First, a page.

According to a new report from the Centers for Disease Control and Prevention, the number of cancers associated with HPV (human papillomavirus) has increased in the United States. The agency estimates that each year, between 2008-2012, an average of nearly 39,000 HPV-related cancers were diagnosed. That number is higher than the CDC’s previous estimates covering 2004 to 2008, during which an estimated 33,000 were diagnosed every year.
The majority of the diagnosed cases were women—nearly 59 percent, or roughly 23,000 cases yearly—who were overwhelming diagnosed with cervical cancer. The majority of men were diagnosed with HPV-related oral cancer. Most notable about the study is that most of the new cancers tracked from 2008-2012 are related to HPV types that are covered by vaccines. The study’s authors note that increasing vaccination would (quite obviously) lead the decrease in HPV-related cancers.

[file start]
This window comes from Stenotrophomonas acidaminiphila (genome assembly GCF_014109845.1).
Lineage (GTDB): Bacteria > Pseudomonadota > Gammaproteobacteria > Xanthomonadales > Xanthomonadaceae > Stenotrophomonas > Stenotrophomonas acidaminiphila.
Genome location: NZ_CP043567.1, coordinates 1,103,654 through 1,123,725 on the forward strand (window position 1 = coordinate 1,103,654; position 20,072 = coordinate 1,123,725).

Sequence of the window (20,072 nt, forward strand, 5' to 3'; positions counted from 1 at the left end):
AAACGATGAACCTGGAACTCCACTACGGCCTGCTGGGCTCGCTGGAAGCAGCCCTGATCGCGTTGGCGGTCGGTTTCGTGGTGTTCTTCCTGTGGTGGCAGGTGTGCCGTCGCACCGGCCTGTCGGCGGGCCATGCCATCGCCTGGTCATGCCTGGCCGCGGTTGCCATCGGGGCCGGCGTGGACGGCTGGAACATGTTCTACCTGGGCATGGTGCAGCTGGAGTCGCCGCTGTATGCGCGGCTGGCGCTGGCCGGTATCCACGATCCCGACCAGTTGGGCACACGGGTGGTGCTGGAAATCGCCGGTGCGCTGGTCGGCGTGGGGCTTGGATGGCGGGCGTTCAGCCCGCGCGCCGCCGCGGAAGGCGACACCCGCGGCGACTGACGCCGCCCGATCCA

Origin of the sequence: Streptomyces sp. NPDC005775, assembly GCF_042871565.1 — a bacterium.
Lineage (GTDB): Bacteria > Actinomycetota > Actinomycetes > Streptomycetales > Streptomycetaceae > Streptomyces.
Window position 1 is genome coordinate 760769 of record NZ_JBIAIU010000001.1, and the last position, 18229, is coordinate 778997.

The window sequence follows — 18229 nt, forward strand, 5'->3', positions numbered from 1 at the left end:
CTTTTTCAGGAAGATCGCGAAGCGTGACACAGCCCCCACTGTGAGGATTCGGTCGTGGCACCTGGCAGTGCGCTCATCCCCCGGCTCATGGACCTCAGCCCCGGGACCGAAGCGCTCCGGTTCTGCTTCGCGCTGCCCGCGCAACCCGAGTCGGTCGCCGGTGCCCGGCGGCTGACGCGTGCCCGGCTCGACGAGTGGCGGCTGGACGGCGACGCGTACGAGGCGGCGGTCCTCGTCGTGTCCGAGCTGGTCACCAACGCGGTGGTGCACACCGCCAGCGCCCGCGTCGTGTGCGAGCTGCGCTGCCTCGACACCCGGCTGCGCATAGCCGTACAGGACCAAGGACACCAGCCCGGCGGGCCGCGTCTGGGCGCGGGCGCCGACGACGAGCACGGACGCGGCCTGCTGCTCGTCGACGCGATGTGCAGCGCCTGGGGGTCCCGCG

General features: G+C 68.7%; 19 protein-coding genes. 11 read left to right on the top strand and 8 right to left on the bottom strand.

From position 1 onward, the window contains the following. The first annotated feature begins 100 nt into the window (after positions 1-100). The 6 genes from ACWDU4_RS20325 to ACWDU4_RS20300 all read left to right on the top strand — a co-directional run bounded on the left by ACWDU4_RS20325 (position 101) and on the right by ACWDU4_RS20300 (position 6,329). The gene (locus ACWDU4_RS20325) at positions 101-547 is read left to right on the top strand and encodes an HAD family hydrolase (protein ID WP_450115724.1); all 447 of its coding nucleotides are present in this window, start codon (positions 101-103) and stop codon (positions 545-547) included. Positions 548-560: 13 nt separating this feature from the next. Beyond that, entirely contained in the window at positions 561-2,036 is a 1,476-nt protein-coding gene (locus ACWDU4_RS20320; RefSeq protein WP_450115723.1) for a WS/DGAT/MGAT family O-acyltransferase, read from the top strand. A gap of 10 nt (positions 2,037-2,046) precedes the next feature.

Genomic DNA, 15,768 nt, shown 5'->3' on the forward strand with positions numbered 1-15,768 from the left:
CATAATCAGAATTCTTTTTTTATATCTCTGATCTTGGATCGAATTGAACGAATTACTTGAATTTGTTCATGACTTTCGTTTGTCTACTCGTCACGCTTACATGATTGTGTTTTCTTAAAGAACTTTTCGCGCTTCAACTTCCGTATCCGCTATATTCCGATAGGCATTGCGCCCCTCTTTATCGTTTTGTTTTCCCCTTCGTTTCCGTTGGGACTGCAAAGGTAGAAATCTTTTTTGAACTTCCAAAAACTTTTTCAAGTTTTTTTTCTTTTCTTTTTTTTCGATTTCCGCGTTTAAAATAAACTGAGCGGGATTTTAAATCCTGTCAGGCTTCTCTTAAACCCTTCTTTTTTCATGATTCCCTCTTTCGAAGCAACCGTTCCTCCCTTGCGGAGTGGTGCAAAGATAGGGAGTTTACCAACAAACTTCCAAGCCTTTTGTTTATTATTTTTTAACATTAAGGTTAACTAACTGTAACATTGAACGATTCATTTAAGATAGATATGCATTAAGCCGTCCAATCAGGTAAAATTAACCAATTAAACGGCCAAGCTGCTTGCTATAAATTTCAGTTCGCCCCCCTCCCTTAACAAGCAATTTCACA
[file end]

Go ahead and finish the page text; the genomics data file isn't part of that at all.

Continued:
Though HPV vaccination is available for both girls and boys at the age of 11, the Associated Press notes that American adolescents are far less likely to be vaccinated for HPV than other diseases. According to the CDC, only 40 percent of girls between the ages of 11-17 are fully vaccinated for HPV. Those numbers are even more depressingly low among their male counterparts; only 22 percent of boys are fully vaccinated.
The CDC emphasized that while not all HPV-related cancers are prevented by the vaccine, the vast majority of them are. The study found:
Of the 38,793 cancers that occurred each year in the United States at anatomic sites associated with HPV, approximately 30,700 can be attributed to HPV. Of these, 24,600 cancers are attributable to HPV types 16 and 18, which are included in all current HPV vaccines, and 28,500 are attributable to high-risk HPV types included in the 9-valent HPV vaccine.
Yes, that’s 28,500 annual cases that could have been prevented by three full doses of a vaccine.
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